National law, also referred to as domestic law, is the body of rules that exist within a nation (State). These rules can come from decisions made by judges or legislation enacted by a legislature.
Common principles that are shared by different systems of national law may be a source of international law when there is no conventional or customary international law. In other cases, international law is derived from international conventions that are adopted and interpreted by the governments of contracting parties to the convention.
Various nations follow different practices in “internationalizing” treaty norms. These include incorporating the treaty into the legal structure of the state so that its provisions can be implemented by state authorities.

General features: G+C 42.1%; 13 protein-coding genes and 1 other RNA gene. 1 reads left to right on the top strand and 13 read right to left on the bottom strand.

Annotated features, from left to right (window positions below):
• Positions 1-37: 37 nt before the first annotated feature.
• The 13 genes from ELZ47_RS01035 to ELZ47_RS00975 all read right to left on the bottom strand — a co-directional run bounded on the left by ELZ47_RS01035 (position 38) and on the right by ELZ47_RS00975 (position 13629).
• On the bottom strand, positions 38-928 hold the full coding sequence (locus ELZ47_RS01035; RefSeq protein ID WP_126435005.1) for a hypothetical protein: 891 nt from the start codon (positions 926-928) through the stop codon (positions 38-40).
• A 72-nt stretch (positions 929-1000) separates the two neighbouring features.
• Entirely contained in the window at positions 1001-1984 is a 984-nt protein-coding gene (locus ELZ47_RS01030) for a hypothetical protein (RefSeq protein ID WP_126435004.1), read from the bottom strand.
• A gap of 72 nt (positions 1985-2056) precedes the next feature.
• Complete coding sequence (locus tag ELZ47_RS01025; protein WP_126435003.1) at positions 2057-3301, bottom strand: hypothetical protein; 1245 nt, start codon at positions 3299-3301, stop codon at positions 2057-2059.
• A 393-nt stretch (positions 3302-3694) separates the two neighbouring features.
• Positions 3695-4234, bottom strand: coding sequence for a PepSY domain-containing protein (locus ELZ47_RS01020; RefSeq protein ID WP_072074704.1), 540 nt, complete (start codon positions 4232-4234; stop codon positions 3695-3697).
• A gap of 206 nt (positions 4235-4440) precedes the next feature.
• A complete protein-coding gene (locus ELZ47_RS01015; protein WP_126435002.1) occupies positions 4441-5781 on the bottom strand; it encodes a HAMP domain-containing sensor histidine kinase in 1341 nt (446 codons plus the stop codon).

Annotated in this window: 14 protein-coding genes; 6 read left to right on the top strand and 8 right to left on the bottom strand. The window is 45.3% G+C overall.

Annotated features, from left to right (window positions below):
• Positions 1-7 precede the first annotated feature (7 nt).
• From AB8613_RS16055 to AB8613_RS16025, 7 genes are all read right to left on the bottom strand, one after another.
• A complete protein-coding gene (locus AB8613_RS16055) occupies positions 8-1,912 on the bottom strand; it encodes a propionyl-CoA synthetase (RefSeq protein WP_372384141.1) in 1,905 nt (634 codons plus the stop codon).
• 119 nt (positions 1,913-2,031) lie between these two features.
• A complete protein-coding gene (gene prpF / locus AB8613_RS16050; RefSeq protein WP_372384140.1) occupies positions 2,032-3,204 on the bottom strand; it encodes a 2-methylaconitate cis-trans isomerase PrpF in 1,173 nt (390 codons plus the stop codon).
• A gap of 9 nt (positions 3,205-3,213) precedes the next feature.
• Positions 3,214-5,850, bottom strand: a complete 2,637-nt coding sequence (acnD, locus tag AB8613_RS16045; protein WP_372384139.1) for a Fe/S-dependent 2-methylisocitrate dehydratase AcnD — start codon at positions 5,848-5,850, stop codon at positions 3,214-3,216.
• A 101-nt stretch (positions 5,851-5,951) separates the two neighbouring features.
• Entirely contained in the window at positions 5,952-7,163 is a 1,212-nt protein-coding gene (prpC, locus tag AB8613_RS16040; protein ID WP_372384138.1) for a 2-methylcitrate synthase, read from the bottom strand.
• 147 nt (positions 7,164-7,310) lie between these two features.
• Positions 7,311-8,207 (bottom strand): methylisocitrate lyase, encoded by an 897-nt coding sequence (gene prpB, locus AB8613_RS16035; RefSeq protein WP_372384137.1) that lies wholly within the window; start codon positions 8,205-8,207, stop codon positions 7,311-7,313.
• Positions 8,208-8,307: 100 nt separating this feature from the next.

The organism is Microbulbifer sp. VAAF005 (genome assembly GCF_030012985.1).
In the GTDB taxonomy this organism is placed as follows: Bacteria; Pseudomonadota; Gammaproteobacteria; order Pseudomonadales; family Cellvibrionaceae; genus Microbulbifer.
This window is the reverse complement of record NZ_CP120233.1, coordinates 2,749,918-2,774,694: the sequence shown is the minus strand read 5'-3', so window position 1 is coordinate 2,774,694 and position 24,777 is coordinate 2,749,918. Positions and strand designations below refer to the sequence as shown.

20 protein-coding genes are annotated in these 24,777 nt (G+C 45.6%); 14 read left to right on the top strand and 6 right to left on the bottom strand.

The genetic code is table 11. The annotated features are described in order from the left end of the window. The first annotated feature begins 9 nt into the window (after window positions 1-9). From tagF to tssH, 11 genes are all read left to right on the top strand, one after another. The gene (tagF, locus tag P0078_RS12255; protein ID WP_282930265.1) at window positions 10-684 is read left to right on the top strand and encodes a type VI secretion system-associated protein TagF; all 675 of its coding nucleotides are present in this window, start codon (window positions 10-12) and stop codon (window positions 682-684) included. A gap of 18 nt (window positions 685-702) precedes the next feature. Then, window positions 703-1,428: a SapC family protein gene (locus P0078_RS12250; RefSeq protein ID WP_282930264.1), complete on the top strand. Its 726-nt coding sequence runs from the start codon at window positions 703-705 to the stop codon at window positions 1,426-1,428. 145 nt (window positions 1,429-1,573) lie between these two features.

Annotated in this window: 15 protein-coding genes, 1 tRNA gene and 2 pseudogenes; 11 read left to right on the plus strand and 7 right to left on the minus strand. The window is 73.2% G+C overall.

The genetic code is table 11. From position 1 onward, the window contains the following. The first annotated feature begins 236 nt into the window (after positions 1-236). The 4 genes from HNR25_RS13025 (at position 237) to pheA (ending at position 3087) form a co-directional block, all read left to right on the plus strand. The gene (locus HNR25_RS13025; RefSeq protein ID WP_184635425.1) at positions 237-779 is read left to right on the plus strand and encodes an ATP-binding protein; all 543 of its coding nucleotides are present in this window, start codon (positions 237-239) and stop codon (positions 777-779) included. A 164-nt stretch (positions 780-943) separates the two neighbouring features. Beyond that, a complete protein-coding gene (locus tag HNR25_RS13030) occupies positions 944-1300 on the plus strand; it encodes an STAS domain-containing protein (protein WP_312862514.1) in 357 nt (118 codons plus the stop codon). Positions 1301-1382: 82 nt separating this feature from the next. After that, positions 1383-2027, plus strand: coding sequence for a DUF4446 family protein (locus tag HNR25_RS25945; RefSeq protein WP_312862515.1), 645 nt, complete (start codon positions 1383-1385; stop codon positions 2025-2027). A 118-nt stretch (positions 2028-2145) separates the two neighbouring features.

In the United States, for example, international law is incorporated directly into domestic laws by courts and legislatures through statutes and judicial precedent. These laws create private rights, such as a right of action for negligence or to sue the government for torture under international law.
Some international agreements, such as the European Convention on Human Rights, are automatically a part of the domestic law of a ratifying country. However, this is not always the case.
Moreover, there are other international agreements that require further legislation to give effect to the rights set out in them. This is mainly because the agreements are not self-executing.